John le Carré’s George Smiley Novels in Order

Disclosure: This article contains affiliate links. I may receive a commission for purchases made through these links.

The most famous British spy after James Bond!

George Smiley Series by John le Carré

George Smiley is a creation of John le Carré. The spymaster made his first appearance in Call for the Dead in 1961 and will appear in a total of 9 books, from a minor role to main characters

Where to start with George Smiley?

If you ask yourself if you should read the George Smiley books in order, let’s me first tell you that this is not necessary, as the books can be easily read as stand alone.

With that information in hand, most people start to read the George Smiley Series (or John Le Carré for that matter with The Spy Who Came In from the Cold (1963), in which Smiley is only a side character, or Tinker Tailor Soldier Spy (1974).

The George Smiley Collection

The Early novels – Smiley first appears and plays a central role in Call for the Dead, which also happens to be Le Carré’s debut novel. In those early novels, Smiley is also a central figure in the novel A Murder of Quality, but is a supporting character in the two next books, The Spy Who Came in from the Cold and The Looking Glass War.

Call for the Dead (1961)
A Murder of Quality (1962)
The Spy Who Came In from the Cold (1963)
The Looking Glass War (1965)

The Karla Trilogy – This trilogy follows Smiley in pursuit of his KGB archenemy — a forbidding and remote figure called Karla. Those are the most famous Smiley books.

Tinker Tailor Soldier Spy (1974)
The Honourable Schoolboy (1977)
Smiley’s People (1979)

Smiley in retirement – As George Smiley didn’t appear in any Le Carré’s books during the 1980s, he resurfaced in 1990 as a man enjoying his retirement in a supporting role.

The Secret Pilgrim (1990)
A Legacy of Spies (2017)

Want to listen? The Complete BBC Radio 4 dramatization starring Simon Russell Beale is available on Audible.

Coming Soon! It has been announced a new George Smiley book will be published, written by Nicholas Cornwell, John le Carré’s son.

Sir Alec Guinness as George Smiley in Tinker Taylor Soldier Spy

George Smiley, the Spymaster

A spy like George Smiley would never order a “vodka martini, shaken, not stirred.” Smiley was imagined by John le Carré to be the anti-James Bond character.

Smiley’s life was not glamorous in the slightest. The spymaster appears to be a middle-aged, short, plump, balding, and glasses-wearing guy. Smiley is bland and polite, allowing others to treat him badly as a better method to conceal his sly side.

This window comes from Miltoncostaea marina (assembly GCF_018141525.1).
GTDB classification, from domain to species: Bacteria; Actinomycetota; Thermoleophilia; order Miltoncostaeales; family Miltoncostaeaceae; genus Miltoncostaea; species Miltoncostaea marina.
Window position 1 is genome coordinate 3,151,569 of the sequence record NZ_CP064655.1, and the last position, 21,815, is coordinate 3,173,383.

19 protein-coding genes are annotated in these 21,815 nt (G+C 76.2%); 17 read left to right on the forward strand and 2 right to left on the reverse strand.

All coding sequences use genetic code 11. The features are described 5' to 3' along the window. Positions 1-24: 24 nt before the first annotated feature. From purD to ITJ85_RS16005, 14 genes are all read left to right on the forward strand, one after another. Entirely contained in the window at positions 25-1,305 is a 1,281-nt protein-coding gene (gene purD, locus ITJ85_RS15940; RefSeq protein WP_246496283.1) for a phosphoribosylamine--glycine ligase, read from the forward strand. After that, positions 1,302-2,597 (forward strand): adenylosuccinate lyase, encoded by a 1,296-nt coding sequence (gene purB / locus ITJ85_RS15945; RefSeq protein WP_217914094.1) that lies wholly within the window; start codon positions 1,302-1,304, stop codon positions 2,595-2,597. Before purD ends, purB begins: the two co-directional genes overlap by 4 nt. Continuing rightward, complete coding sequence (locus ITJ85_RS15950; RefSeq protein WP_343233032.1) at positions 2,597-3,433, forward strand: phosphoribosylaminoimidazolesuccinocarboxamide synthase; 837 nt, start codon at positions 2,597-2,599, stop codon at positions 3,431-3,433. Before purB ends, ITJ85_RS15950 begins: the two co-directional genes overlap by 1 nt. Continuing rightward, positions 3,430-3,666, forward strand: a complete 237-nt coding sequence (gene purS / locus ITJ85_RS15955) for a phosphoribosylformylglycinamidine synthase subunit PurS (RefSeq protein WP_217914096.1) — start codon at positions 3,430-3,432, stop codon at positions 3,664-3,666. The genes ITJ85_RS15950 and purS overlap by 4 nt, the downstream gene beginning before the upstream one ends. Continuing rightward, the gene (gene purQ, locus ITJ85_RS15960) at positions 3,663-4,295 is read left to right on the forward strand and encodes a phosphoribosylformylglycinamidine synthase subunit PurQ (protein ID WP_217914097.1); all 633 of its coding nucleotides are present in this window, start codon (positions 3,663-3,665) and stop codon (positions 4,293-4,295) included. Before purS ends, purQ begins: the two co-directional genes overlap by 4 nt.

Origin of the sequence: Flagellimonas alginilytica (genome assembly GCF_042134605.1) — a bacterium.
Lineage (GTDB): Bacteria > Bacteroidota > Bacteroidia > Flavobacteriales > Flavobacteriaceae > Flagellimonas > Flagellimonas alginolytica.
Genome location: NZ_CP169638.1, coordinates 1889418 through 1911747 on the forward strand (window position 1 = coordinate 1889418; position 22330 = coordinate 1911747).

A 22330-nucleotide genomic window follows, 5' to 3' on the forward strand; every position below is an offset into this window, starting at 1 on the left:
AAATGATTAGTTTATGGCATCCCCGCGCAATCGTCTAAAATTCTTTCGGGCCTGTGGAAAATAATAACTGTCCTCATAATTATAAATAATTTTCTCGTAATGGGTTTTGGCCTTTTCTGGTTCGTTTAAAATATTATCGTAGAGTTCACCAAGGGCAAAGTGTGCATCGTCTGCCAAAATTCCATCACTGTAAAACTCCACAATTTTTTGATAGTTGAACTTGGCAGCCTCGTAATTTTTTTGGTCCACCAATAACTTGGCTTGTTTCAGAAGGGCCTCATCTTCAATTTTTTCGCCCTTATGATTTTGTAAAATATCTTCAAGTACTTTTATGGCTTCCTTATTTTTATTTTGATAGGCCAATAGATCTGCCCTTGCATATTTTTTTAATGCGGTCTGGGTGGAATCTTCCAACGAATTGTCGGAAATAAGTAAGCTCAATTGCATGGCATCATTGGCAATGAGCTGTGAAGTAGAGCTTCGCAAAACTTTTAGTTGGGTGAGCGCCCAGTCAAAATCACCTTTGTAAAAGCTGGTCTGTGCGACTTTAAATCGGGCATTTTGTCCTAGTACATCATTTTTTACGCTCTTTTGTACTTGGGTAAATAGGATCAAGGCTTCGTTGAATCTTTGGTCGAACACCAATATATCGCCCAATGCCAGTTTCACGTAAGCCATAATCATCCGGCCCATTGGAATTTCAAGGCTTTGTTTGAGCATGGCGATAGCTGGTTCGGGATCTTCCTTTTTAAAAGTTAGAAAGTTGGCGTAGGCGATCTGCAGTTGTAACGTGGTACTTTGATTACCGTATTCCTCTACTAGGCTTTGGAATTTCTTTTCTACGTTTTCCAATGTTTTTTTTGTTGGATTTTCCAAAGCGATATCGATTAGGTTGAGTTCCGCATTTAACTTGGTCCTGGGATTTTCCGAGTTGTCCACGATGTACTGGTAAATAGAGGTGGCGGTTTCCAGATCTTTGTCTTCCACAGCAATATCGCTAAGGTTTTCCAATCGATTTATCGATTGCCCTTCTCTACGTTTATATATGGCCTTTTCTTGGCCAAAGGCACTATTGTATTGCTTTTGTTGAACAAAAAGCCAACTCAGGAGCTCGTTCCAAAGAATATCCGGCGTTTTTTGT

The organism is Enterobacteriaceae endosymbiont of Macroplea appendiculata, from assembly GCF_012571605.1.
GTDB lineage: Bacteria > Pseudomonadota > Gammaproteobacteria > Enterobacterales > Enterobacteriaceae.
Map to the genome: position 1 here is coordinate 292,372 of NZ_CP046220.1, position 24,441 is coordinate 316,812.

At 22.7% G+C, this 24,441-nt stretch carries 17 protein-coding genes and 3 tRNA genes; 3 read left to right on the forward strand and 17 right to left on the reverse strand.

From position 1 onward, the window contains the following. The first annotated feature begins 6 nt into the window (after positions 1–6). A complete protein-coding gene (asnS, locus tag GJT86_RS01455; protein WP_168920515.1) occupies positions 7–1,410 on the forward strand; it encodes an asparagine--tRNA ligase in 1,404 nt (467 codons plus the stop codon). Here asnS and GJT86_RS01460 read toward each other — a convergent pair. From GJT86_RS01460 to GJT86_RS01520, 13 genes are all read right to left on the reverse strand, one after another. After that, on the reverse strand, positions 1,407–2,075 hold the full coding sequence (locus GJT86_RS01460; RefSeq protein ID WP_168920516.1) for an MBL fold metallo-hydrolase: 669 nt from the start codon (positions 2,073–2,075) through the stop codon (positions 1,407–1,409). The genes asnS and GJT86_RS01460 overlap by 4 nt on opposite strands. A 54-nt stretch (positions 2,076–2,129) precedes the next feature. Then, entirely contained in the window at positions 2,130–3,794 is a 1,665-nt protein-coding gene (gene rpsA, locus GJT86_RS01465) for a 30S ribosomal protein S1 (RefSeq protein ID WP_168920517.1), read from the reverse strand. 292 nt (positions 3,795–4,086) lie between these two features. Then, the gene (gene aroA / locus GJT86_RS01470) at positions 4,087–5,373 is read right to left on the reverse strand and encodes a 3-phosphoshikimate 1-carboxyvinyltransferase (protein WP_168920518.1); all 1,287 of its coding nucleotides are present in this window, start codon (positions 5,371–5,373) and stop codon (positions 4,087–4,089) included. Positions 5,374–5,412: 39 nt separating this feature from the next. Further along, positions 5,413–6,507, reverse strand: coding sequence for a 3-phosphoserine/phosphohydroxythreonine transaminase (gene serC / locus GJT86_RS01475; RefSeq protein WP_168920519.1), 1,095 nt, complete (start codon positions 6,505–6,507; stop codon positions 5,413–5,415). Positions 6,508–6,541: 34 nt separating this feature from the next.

Behind the appearance hides a cunning, brilliant spy with a sharp memory who takes advantage of people’s tendency to underestimate him to further his objectives.

While James Bond’s espionage life is highly fictitious and romanticized, George Smiley provides a more grounded perspective on this field, which has contributed to making him a pop-culture icon alongside Bond.

The Many Faces of Smiley: The British Spy in other media

Many actors have portrayed George Smiley, the most memorably associated with the part being the late Sir Alec Guinness who played him in two successful BBC TV Series, Tinker Tailor Soldier Spy (1979), and Smiley’s People (1982).

More recently, Gary Oldman portrayed the British spy in the 2011 film adaptation of Tinker Tailor Soldier Spy — a performance that was nominated for an Academy Award for Best Actor.

Aside from these two actors, Smiley has also been played by Denholm Elliott in The Deadly Affair, a 1966 film adaptation of Call for the Dead.

On the radio, he has been portrayed by Simon Russell Beale, George Cole, Bernard Hepton, and Peter Vaughan.

John le Carré Beyond George Smiley

John le Carré, real name David John Moore Cornwell, is regarded as one of the best writers of the postwar era. In the 1950s and 1960s, he worked for the Security Service (MI5) and the Secret Intelligence Service (MI6). Under the pen name John Le Carré, he began writing Call for the Dead (1961) and A Murder of Quality (1962) while employed by MI6. Employees of the Foreign Office were not allowed to publish under their own names.

One of le Carré’s best-known books is The Spy Who Came in from the Cold (1963), his third book that went on to become an international best-seller. After the book was released, le Carré quit MI6 to pursue writing full-time.

John le Carré wrote 26 novels (including one published posthumously). The Little Drummer Girl (1983), A Perfect Spy (1986), The Tailor of Panama (1996), Our Kind of Traitor (2010), The Constant Gardener (2001) and A Most Wanted Man (2008) are among his most recommended books without Smiley.

For more Spy Fiction, you can read Slough House by Mick Herron.